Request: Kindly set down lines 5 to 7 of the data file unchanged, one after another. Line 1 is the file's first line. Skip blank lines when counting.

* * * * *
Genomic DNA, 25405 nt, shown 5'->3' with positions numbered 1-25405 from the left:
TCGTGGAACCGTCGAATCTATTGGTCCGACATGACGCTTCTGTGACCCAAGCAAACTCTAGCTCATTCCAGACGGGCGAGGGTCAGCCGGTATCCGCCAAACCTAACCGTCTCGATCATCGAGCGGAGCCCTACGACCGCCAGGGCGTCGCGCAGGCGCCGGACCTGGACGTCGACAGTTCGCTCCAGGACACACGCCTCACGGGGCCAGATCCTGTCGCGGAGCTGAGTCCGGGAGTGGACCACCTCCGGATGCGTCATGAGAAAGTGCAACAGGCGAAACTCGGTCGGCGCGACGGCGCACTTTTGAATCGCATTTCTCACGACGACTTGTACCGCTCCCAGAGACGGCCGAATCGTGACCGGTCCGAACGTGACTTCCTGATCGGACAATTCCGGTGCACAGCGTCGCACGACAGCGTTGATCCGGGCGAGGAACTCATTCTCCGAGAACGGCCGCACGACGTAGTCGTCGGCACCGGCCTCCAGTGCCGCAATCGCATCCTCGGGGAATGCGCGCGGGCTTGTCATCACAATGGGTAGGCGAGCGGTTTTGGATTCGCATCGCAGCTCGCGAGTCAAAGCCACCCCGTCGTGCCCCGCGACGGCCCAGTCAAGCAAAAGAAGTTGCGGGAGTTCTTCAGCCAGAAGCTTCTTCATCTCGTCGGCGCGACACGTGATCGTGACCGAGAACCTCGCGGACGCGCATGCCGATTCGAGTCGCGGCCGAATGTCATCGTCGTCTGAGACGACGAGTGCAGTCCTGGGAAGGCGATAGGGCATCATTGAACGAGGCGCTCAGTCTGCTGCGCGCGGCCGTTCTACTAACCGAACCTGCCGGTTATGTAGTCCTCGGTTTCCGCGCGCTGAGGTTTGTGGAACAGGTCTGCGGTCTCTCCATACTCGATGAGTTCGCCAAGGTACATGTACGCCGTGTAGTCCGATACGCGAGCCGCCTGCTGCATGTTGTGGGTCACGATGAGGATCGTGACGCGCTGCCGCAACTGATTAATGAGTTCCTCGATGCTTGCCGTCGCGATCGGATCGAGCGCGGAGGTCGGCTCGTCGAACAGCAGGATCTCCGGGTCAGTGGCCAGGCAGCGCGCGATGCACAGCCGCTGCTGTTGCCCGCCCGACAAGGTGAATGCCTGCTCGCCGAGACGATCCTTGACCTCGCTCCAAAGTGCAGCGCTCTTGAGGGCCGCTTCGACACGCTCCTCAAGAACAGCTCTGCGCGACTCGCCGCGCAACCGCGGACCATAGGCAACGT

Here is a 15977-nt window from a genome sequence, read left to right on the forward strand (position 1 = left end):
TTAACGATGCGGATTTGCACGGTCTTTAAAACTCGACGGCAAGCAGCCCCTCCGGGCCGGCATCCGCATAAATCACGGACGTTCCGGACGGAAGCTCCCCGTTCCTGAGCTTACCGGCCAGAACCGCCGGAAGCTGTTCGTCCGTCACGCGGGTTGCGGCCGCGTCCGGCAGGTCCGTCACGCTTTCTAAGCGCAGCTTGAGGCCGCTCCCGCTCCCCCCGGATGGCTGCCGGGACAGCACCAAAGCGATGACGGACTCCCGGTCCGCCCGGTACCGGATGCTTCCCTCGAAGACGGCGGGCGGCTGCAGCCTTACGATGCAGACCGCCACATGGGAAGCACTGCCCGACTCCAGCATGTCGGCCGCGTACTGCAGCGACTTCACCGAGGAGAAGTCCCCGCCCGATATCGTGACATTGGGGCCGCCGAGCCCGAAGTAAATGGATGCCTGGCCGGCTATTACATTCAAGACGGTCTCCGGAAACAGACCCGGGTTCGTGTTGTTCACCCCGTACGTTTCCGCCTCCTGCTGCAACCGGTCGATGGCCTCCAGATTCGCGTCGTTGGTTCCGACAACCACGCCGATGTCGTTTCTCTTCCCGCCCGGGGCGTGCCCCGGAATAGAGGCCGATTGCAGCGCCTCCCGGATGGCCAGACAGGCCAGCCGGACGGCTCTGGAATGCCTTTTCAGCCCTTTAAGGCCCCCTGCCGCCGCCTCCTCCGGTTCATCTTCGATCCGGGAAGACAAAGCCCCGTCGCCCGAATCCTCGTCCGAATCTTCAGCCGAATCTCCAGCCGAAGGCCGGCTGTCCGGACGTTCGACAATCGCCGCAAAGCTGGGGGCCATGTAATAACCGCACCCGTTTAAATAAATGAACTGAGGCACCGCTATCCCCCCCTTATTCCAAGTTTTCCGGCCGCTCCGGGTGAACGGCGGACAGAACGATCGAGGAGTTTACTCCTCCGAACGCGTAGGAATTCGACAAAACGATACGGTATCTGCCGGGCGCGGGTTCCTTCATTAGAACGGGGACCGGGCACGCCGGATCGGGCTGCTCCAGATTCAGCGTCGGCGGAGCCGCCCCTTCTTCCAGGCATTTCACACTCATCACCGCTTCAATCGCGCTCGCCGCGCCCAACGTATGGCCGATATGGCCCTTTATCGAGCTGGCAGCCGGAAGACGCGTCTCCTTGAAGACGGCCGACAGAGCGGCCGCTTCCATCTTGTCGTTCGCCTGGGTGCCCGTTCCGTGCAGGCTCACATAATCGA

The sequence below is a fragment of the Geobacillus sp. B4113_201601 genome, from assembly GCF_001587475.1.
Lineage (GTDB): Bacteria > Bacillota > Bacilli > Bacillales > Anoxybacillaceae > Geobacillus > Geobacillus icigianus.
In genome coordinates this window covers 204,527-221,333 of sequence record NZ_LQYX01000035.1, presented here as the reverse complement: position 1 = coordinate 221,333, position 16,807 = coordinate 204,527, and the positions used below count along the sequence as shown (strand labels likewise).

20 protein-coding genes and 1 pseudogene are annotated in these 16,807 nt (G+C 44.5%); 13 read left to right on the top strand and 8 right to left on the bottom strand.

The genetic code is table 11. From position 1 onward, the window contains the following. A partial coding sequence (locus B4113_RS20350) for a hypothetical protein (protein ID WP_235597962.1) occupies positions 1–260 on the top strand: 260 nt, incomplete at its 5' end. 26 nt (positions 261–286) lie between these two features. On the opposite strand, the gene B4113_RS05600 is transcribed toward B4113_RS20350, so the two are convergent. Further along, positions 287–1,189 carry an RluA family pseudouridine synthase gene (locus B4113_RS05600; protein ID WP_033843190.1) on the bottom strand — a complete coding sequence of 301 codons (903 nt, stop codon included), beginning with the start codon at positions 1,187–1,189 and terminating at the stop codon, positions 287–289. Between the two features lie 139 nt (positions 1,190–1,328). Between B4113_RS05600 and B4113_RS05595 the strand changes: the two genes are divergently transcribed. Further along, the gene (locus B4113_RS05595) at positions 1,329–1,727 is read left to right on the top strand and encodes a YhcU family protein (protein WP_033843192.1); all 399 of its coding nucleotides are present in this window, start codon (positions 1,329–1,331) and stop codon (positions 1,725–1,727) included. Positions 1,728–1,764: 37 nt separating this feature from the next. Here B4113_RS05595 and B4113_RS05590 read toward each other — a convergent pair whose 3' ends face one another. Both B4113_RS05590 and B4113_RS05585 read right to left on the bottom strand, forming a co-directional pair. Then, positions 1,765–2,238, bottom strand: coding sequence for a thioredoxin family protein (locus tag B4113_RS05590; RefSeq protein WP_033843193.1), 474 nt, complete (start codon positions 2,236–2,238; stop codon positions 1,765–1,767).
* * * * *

The sequence below is a fragment of the Geobacillus sp. B4113_201601 genome, from assembly GCF_001587475.1.
Lineage (GTDB): Bacteria > Bacillota > Bacilli > Bacillales > Anoxybacillaceae > Geobacillus > Geobacillus icigianus.
In genome coordinates this window covers 204,527-221,333 of sequence record NZ_LQYX01000035.1, presented here as the reverse complement: position 1 = coordinate 221,333, position 16,807 = coordinate 204,527, and the positions used below count along the sequence as shown (strand labels likewise).